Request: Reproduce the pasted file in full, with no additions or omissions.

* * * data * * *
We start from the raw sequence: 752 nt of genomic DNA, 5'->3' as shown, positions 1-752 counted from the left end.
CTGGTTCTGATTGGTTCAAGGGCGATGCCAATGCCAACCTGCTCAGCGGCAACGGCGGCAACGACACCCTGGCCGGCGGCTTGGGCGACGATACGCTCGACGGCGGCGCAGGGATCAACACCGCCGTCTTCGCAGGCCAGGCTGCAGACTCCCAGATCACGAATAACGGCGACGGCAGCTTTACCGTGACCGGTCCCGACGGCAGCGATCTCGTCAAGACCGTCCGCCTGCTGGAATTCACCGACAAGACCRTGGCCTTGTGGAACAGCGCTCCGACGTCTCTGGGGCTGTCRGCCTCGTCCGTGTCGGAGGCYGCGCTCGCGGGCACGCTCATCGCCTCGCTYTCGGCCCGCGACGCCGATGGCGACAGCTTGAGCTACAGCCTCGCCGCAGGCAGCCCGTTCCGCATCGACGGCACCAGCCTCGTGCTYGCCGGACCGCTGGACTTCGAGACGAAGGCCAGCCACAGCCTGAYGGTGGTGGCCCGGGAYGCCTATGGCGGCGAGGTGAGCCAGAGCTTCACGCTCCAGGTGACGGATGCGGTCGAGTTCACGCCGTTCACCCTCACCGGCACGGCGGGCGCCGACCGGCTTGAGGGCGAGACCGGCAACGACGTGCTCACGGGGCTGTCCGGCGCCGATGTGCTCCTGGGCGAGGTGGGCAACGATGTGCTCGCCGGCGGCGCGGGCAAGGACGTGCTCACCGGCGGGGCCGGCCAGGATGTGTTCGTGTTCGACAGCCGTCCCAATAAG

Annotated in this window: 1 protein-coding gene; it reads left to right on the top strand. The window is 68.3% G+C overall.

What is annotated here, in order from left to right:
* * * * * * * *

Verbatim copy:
We start from the raw sequence: 752 nt of genomic DNA, 5'->3' as shown, positions 1-752 counted from the left end.
CTGGTTCTGATTGGTTCAAGGGCGATGCCAATGCCAACCTGCTCAGCGGCAACGGCGGCAACGACACCCTGGCCGGCGGCTTGGGCGACGATACGCTCGACGGCGGCGCAGGGATCAACACCGCCGTCTTCGCAGGCCAGGCTGCAGACTCCCAGATCACGAATAACGGCGACGGCAGCTTTACCGTGACCGGTCCCGACGGCAGCGATCTCGTCAAGACCGTCCGCCTGCTGGAATTCACCGACAAGACCRTGGCCTTGTGGAACAGCGCTCCGACGTCTCTGGGGCTGTCRGCCTCGTCCGTGTCGGAGGCYGCGCTCGCGGGCACGCTCATCGCCTCGCTYTCGGCCCGCGACGCCGATGGCGACAGCTTGAGCTACAGCCTCGCCGCAGGCAGCCCGTTCCGCATCGACGGCACCAGCCTCGTGCTYGCCGGACCGCTGGACTTCGAGACGAAGGCCAGCCACAGCCTGAYGGTGGTGGCCCGGGAYGCCTATGGCGGCGAGGTGAGCCAGAGCTTCACGCTCCAGGTGACGGATGCGGTCGAGTTCACGCCGTTCACCCTCACCGGCACGGCGGGCGCCGACCGGCTTGAGGGCGAGACCGGCAACGACGTGCTCACGGGGCTGTCCGGCGCCGATGTGCTCCTGGGCGAGGTGGGCAACGATGTGCTCGCCGGCGGCGCGGGCAAGGACGTGCTCACCGGCGGGGCCGGCCAGGATGTGTTCGTGTTCGACAGCCGTCCCAATAAG

Annotated in this window: 1 protein-coding gene; it reads left to right on the top strand. The window is 68.3% G+C overall.

What is annotated here, in order from left to right: